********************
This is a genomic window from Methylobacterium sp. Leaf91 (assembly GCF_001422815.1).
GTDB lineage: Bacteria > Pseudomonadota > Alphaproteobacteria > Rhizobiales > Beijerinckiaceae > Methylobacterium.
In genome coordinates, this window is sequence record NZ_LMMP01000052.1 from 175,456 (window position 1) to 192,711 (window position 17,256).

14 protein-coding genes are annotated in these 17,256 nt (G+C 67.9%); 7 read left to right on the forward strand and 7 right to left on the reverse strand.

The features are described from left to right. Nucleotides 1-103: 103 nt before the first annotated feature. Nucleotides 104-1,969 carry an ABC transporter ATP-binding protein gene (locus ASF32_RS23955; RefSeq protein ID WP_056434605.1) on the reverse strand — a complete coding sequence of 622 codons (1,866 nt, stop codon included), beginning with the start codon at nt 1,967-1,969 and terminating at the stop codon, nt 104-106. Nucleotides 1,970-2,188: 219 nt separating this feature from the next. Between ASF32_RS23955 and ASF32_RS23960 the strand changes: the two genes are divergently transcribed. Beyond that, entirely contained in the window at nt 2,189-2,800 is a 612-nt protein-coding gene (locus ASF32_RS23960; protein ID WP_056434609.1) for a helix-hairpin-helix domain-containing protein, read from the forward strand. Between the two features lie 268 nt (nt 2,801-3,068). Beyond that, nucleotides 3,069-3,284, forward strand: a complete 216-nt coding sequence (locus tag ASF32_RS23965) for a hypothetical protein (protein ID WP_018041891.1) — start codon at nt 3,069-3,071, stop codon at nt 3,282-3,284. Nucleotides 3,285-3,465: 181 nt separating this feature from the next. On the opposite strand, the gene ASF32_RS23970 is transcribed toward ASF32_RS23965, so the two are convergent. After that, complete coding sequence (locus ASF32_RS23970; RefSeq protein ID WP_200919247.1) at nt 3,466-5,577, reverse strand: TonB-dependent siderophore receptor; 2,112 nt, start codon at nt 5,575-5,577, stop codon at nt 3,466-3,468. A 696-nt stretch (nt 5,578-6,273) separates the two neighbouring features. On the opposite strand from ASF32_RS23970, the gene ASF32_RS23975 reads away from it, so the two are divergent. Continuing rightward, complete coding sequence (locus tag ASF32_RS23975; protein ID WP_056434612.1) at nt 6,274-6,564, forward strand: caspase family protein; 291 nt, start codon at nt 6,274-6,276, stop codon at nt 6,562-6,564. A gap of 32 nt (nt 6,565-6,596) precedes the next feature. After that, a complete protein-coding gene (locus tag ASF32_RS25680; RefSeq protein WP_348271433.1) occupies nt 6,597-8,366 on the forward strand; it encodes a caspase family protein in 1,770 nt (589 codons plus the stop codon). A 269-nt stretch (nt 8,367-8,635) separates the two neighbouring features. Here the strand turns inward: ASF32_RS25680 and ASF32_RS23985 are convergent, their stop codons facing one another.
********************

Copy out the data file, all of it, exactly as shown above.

This is a genomic window from Methylobacterium sp. Leaf91 (assembly GCF_001422815.1).
GTDB lineage: Bacteria > Pseudomonadota > Alphaproteobacteria > Rhizobiales > Beijerinckiaceae > Methylobacterium.
In genome coordinates, this window is sequence record NZ_LMMP01000052.1 from 175,456 (window position 1) to 192,711 (window position 17,256).

14 protein-coding genes are annotated in these 17,256 nt (G+C 67.9%); 7 read left to right on the forward strand and 7 right to left on the reverse strand.

The features are described from left to right. Nucleotides 1-103: 103 nt before the first annotated feature. Nucleotides 104-1,969 carry an ABC transporter ATP-binding protein gene (locus ASF32_RS23955; RefSeq protein ID WP_056434605.1) on the reverse strand — a complete coding sequence of 622 codons (1,866 nt, stop codon included), beginning with the start codon at nt 1,967-1,969 and terminating at the stop codon, nt 104-106. Nucleotides 1,970-2,188: 219 nt separating this feature from the next. Between ASF32_RS23955 and ASF32_RS23960 the strand changes: the two genes are divergently transcribed. Beyond that, entirely contained in the window at nt 2,189-2,800 is a 612-nt protein-coding gene (locus ASF32_RS23960; protein ID WP_056434609.1) for a helix-hairpin-helix domain-containing protein, read from the forward strand. Between the two features lie 268 nt (nt 2,801-3,068). Beyond that, nucleotides 3,069-3,284, forward strand: a complete 216-nt coding sequence (locus tag ASF32_RS23965) for a hypothetical protein (protein ID WP_018041891.1) — start codon at nt 3,069-3,071, stop codon at nt 3,282-3,284. Nucleotides 3,285-3,465: 181 nt separating this feature from the next. On the opposite strand, the gene ASF32_RS23970 is transcribed toward ASF32_RS23965, so the two are convergent. After that, complete coding sequence (locus ASF32_RS23970; RefSeq protein ID WP_200919247.1) at nt 3,466-5,577, reverse strand: TonB-dependent siderophore receptor; 2,112 nt, start codon at nt 5,575-5,577, stop codon at nt 3,466-3,468. A 696-nt stretch (nt 5,578-6,273) separates the two neighbouring features. On the opposite strand from ASF32_RS23970, the gene ASF32_RS23975 reads away from it, so the two are divergent. Continuing rightward, complete coding sequence (locus tag ASF32_RS23975; protein ID WP_056434612.1) at nt 6,274-6,564, forward strand: caspase family protein; 291 nt, start codon at nt 6,274-6,276, stop codon at nt 6,562-6,564. A gap of 32 nt (nt 6,565-6,596) precedes the next feature. After that, a complete protein-coding gene (locus tag ASF32_RS25680; RefSeq protein WP_348271433.1) occupies nt 6,597-8,366 on the forward strand; it encodes a caspase family protein in 1,770 nt (589 codons plus the stop codon). A 269-nt stretch (nt 8,367-8,635) separates the two neighbouring features. Here the strand turns inward: ASF32_RS25680 and ASF32_RS23985 are convergent, their stop codons facing one another.